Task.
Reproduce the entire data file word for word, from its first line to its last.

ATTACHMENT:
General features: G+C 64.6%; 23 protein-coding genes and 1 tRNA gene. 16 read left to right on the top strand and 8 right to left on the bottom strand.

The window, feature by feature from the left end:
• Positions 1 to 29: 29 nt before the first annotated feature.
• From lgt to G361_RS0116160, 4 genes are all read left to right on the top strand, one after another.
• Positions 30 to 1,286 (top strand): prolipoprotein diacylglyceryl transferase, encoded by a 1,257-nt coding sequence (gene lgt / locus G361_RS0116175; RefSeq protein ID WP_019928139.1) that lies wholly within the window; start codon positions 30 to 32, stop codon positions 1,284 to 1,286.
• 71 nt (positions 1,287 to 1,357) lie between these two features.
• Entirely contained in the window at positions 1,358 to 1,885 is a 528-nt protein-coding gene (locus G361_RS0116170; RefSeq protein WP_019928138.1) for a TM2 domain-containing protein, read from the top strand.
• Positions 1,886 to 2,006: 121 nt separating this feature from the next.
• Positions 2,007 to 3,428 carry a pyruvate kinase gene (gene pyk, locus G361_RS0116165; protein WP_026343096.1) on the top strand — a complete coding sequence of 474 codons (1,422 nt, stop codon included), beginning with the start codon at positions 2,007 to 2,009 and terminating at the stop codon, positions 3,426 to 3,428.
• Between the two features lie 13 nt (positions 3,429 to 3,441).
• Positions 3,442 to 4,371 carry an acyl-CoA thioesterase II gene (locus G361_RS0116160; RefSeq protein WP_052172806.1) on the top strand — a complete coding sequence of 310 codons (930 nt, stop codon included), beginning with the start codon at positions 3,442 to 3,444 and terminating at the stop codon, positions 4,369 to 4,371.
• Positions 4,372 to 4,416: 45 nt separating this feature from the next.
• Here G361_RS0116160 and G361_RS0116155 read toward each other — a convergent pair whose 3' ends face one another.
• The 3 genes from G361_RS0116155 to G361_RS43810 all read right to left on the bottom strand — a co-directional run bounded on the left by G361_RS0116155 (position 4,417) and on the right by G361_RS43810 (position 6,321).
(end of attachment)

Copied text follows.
General features: G+C 64.6%; 23 protein-coding genes and 1 tRNA gene. 16 read left to right on the top strand and 8 right to left on the bottom strand.

The window, feature by feature from the left end:
• Positions 1 to 29: 29 nt before the first annotated feature.
• From lgt to G361_RS0116160, 4 genes are all read left to right on the top strand, one after another.
• Positions 30 to 1,286 (top strand): prolipoprotein diacylglyceryl transferase, encoded by a 1,257-nt coding sequence (gene lgt / locus G361_RS0116175; RefSeq protein ID WP_019928139.1) that lies wholly within the window; start codon positions 30 to 32, stop codon positions 1,284 to 1,286.
• 71 nt (positions 1,287 to 1,357) lie between these two features.
• Entirely contained in the window at positions 1,358 to 1,885 is a 528-nt protein-coding gene (locus G361_RS0116170; RefSeq protein WP_019928138.1) for a TM2 domain-containing protein, read from the top strand.
• Positions 1,886 to 2,006: 121 nt separating this feature from the next.
• Positions 2,007 to 3,428 carry a pyruvate kinase gene (gene pyk, locus G361_RS0116165; protein WP_026343096.1) on the top strand — a complete coding sequence of 474 codons (1,422 nt, stop codon included), beginning with the start codon at positions 2,007 to 2,009 and terminating at the stop codon, positions 3,426 to 3,428.
• Between the two features lie 13 nt (positions 3,429 to 3,441).
• Positions 3,442 to 4,371 carry an acyl-CoA thioesterase II gene (locus G361_RS0116160; RefSeq protein WP_052172806.1) on the top strand — a complete coding sequence of 310 codons (930 nt, stop codon included), beginning with the start codon at positions 3,442 to 3,444 and terminating at the stop codon, positions 4,369 to 4,371.
• Positions 4,372 to 4,416: 45 nt separating this feature from the next.
• Here G361_RS0116160 and G361_RS0116155 read toward each other — a convergent pair whose 3' ends face one another.
• The 3 genes from G361_RS0116155 to G361_RS43810 all read right to left on the bottom strand — a co-directional run bounded on the left by G361_RS0116155 (position 4,417) and on the right by G361_RS43810 (position 6,321).